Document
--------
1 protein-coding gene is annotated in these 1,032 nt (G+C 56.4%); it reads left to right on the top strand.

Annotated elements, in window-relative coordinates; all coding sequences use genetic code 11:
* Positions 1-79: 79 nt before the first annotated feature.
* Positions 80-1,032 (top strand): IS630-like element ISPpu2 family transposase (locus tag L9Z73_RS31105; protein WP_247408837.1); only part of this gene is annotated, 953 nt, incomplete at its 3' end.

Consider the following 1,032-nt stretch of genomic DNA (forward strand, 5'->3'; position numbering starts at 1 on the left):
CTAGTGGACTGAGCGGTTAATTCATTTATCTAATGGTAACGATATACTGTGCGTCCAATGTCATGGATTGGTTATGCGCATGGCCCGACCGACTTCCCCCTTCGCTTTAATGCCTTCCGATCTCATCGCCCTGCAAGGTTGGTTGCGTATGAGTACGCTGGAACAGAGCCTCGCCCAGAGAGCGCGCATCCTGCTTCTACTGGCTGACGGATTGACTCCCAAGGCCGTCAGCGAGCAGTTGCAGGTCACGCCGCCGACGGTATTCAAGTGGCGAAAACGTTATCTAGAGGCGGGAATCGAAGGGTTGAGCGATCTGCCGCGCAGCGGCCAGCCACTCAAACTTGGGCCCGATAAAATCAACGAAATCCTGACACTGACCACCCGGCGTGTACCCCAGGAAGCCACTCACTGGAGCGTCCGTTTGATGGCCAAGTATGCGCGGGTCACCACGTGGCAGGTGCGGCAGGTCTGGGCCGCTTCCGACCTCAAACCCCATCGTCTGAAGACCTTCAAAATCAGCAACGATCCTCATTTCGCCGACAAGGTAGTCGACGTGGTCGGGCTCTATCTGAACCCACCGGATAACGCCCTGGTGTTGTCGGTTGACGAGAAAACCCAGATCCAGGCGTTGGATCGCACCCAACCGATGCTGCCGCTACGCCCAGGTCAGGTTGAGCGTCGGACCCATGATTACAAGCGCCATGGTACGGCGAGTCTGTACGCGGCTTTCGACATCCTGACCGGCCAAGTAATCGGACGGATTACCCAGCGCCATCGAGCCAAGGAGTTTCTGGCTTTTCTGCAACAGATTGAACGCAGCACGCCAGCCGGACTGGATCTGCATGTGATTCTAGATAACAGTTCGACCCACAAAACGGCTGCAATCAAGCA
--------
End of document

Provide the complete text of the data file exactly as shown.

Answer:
1 protein-coding gene is annotated in these 1,032 nt (G+C 56.4%); it reads left to right on the top strand.

Annotated elements, in window-relative coordinates; all coding sequences use genetic code 11:
* Positions 1-79: 79 nt before the first annotated feature.
* Positions 80-1,032 (top strand): IS630-like element ISPpu2 family transposase (locus tag L9Z73_RS31105; protein WP_247408837.1); only part of this gene is annotated, 953 nt, incomplete at its 3' end.

Consider the following 1,032-nt stretch of genomic DNA (forward strand, 5'->3'; position numbering starts at 1 on the left):
CTAGTGGACTGAGCGGTTAATTCATTTATCTAATGGTAACGATATACTGTGCGTCCAATGTCATGGATTGGTTATGCGCATGGCCCGACCGACTTCCCCCTTCGCTTTAATGCCTTCCGATCTCATCGCCCTGCAAGGTTGGTTGCGTATGAGTACGCTGGAACAGAGCCTCGCCCAGAGAGCGCGCATCCTGCTTCTACTGGCTGACGGATTGACTCCCAAGGCCGTCAGCGAGCAGTTGCAGGTCACGCCGCCGACGGTATTCAAGTGGCGAAAACGTTATCTAGAGGCGGGAATCGAAGGGTTGAGCGATCTGCCGCGCAGCGGCCAGCCACTCAAACTTGGGCCCGATAAAATCAACGAAATCCTGACACTGACCACCCGGCGTGTACCCCAGGAAGCCACTCACTGGAGCGTCCGTTTGATGGCCAAGTATGCGCGGGTCACCACGTGGCAGGTGCGGCAGGTCTGGGCCGCTTCCGACCTCAAACCCCATCGTCTGAAGACCTTCAAAATCAGCAACGATCCTCATTTCGCCGACAAGGTAGTCGACGTGGTCGGGCTCTATCTGAACCCACCGGATAACGCCCTGGTGTTGTCGGTTGACGAGAAAACCCAGATCCAGGCGTTGGATCGCACCCAACCGATGCTGCCGCTACGCCCAGGTCAGGTTGAGCGTCGGACCCATGATTACAAGCGCCATGGTACGGCGAGTCTGTACGCGGCTTTCGACATCCTGACCGGCCAAGTAATCGGACGGATTACCCAGCGCCATCGAGCCAAGGAGTTTCTGGCTTTTCTGCAACAGATTGAACGCAGCACGCCAGCCGGACTGGATCTGCATGTGATTCTAGATAACAGTTCGACCCACAAAACGGCTGCAATCAAGCA